Now that we are approaching graduation, many of my friends have begun creating websites for their professional portfolios. While this practice is not as applicable to my area of study, I find it interesting that personal websites have changed from the informal, glitzy personal sites I remember from the fifth grade. Some of my most successful friends share their portfolios, Pinterests, blogs, resumes, current news, and Linkedin profiles on their personal site.
I summed up what I believe to be the best advice for people entering the job market here in these easy ten steps.
1. Include all of your social networks
When your new site is up and running, link to it on all of the social networking platforms that you actively use. If you are not active on a certain platform, do not pretend to have a presence for the sake of the link because it may be a turn-off to employers if you are not able to maintain your presence. I will make one exception for Google+. Though it is not the most popular social network, it is the most visited website on the Internet and Google will reward you for using their sites by improving your searchability.
One person who I believe has done a great job with her blog is my friend Meg. Here, she keeps friends, family and work contacts updated on what she is doing at school and in her various co-ops.
2. Be Proactive and Engaging
Primarily, you want to use language in your site that is professional, yet welcoming. Do not use language that you would not use in person just because thesaurus.com is right at your fingertips. Make sure to use your social networks to engage potential employers. Employers are not just looking for someone to fulfill a task, they want someone who they will enjoy working with. So, post career-related content as well as appropriate content from your social life to give them a feel of who you are.
“Learn about me so I can learn about you” is probably the best phrasing for this site I can think of. It invites visitors to engage with Meg but also gives a sense of her outgoing and caring personality.
3. Start a Blog
One of the best ways for employers to get a feel for your personality is to keep a blog. It can be about your work, travel, or what you have for lunch each day — just remember to keep your audience engaged. Having a blog and linking it to your site and vice versa will also increase your searchability online.
Advertising on social media is a proven way to increase your website traffic. Sites like Facebook are also able to give you fantastic feedback on who is seeing your ad, how long they view it and how often they visit your site as a result. This is one example of where you would need to spend money to make money because advertisements are not cheap.
5. Get Referrals
Use your network to increase traffic to your site. Invite your network to check out your page and to forward your URL to other professionals in your field. You will be surprised at how many people are willing to help you spread the word!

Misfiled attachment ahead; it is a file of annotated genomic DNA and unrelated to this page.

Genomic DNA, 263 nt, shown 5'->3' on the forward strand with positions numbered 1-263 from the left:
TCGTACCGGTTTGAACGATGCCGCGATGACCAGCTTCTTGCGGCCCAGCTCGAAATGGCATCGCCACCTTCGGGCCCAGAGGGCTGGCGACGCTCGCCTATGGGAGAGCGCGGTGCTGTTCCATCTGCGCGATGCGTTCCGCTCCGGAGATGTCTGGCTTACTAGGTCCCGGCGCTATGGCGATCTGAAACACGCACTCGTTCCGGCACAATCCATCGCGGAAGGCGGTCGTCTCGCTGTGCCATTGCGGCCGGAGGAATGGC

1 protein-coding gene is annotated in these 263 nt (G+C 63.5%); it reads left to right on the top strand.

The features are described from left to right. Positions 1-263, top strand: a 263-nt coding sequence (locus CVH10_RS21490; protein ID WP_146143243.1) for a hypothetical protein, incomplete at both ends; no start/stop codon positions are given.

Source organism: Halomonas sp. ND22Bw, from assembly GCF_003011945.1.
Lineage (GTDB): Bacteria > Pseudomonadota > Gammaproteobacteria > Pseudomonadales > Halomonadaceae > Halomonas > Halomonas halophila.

6. Mix It Up
Whether writing a blog or posting on your social media sites, it is essential to keep your followers engaged. Instead of writing carefully crafted essays about your experiences in your internship, break up the monotony by sharing an image of your newly organized desk. Images are eye-catching, use them draw the attention of your readers.
7. SEO (Search Engine Optimization)
This skill is very tech-based but will help you boost traffic to your site without directly advertising. Make sure that you are using internal links to your content and meta descriptions to make your page as searchable as possible. I think Raechelle did a great job summarizing what this important practice is all about: https://professionalusesofsocialmedia.wordpress.com/2015/02/13/search-engine-optimization/
8. Make sure your site is mobile compatible
Nowadays, the times that we use an actual computer to browse the internet is decreasing. You want to make sure that employers can access your site on any device they use, especially at job fairs where they will be able to access your information quickly before they move on to the next potential candidate.
9. Make yourself heard in the comment sections
Find a few sites that interest you and are related to your dream profession. By posting insightful comments in blogs related to your career, you will get your name out to people you may never have contacted otherwise.
10. Keep up to date on your analytics data
Through review of the demographics viewing your site and which of your pages are the most popular, you can fine tune your online presence to match what engages your audience the most.
Some of these tips expect us to be able to walk a fine line between advertising and annoying. However, one thing I have learned through my fundraising experience is that, even if they are initially interested, people will not remember to act. It is our job to make our website as easily accessible as possible, even if that means sending your contact a link a few times.
Best of luck!